“Yes, well that’s your side of the story at least.” He takes a swing of his coffee, gulping nearly half the cup down in one go. I think he’s trying to seem manly in doing it, but he actually resembles an ape.“But how do I know you’re not lying? You could be a spy for all I know! Or a fugitive fleeing the southern zone…or a-never mind. My point is, how do I know I can trust you?” It’s a good question, one I don’t know how to answer. I don’t have a certificate claiming my innocence, and even if I did he’d probably assume it was a forgery. My throat goes dry as I try and think of what to say, he’s waiting for my answer, and he’s getting more and more impatient with every second that passes.

“Because all I want to do is get out of here.” I tell him, “Ask yourself this, why would a spy want to leave? Why would a refugee return? Who would spend time and effort getting in, only to turn around and go back?” Daniel sits back, contemplating what I have just said. He rubs his chin in thought, brushing his thumb against the stubbly surface. He needs a shave. Maybe he’s growing a beard? Do I dare tell him I think he’d look better without one?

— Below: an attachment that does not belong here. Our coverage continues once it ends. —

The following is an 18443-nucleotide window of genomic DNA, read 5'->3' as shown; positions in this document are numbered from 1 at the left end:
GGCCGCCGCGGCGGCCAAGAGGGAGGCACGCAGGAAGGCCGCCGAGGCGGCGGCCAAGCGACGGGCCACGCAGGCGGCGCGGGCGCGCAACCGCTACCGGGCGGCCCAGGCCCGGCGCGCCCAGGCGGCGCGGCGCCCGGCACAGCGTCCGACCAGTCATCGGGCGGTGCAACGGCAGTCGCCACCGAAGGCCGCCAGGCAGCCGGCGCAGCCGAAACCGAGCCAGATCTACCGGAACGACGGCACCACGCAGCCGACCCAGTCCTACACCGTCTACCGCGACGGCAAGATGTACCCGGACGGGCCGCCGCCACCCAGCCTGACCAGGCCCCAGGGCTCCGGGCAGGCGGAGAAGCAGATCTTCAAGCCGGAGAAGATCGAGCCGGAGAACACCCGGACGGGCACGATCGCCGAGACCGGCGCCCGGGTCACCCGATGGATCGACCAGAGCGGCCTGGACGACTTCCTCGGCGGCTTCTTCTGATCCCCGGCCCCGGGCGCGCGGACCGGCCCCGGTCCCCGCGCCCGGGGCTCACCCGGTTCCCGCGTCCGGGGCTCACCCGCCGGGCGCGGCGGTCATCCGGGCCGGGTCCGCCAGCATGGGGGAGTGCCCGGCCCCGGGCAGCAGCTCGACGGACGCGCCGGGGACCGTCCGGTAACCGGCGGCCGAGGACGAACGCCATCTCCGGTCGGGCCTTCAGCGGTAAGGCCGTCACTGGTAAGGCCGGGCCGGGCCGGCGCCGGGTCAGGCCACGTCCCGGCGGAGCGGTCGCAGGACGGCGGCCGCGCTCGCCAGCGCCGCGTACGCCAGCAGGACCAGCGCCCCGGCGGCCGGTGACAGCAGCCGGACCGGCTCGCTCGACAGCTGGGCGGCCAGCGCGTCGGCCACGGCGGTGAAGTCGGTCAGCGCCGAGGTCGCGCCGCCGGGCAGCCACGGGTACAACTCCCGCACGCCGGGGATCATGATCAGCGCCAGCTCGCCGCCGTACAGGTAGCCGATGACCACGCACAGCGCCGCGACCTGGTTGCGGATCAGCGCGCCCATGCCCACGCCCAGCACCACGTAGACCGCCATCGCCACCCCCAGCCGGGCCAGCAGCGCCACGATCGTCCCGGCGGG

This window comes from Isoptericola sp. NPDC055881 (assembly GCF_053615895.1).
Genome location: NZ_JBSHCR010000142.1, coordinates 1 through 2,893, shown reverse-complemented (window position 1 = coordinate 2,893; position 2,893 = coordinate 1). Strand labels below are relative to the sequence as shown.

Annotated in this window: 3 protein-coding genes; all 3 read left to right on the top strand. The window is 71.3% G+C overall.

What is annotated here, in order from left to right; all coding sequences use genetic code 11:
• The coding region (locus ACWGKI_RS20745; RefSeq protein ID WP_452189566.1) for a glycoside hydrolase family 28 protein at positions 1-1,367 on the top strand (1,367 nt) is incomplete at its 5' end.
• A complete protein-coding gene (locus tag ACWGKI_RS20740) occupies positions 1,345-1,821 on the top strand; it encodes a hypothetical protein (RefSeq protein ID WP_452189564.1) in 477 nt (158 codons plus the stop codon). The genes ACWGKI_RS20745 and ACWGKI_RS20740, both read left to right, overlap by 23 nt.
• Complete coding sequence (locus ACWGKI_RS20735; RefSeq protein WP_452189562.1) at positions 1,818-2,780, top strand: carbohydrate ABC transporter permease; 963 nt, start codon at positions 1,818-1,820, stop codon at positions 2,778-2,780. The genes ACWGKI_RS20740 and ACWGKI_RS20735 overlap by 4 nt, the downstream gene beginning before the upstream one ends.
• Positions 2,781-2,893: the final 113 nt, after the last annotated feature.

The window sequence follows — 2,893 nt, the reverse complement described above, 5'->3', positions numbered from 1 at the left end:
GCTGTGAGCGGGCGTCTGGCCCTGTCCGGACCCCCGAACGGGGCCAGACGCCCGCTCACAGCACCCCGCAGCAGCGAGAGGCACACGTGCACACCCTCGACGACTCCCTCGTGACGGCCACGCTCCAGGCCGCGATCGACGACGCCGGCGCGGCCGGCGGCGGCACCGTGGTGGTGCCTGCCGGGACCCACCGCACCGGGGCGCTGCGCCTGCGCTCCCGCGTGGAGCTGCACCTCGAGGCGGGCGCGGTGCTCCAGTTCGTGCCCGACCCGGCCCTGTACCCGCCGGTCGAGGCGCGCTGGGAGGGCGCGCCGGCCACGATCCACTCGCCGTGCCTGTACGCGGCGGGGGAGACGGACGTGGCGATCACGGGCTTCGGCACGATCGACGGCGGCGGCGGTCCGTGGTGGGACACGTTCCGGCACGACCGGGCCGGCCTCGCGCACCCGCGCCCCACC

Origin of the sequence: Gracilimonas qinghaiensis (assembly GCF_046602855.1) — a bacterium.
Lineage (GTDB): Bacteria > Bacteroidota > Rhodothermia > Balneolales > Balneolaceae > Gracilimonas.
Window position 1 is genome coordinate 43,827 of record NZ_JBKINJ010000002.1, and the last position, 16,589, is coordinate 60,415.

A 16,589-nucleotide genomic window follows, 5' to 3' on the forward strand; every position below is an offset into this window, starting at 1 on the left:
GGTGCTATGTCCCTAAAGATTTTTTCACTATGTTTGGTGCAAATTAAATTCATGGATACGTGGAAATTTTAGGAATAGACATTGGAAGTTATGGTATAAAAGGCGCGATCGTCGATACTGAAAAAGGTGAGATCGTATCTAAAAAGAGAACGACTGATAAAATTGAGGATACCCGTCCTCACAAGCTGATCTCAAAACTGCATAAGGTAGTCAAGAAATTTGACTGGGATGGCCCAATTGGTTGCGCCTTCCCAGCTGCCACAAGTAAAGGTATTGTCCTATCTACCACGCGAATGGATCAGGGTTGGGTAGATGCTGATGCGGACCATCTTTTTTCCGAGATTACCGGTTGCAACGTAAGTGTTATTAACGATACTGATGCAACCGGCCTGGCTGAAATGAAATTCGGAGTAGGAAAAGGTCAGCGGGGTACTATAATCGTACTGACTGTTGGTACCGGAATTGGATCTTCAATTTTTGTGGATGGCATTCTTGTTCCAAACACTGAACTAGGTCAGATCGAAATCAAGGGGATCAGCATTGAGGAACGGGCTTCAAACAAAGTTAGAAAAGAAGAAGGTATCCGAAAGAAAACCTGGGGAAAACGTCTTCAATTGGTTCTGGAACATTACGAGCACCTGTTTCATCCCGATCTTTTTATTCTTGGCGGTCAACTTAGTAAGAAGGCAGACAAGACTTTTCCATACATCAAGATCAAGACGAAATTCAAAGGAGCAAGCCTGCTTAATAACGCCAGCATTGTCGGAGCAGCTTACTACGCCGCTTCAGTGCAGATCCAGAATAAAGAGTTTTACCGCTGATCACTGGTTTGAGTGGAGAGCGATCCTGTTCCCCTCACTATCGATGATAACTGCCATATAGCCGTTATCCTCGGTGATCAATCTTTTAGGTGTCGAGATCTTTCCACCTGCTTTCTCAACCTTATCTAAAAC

“I believe you,” he interrupts my thoughts, “And I will help you get home...but it’s going to take time. To get you back across the border will be extremely difficult. We’ll need to plan ahead, in extensive detail. In the meantime, you need to be able to pass as an American. Which means no British accent, can you fake an American one?”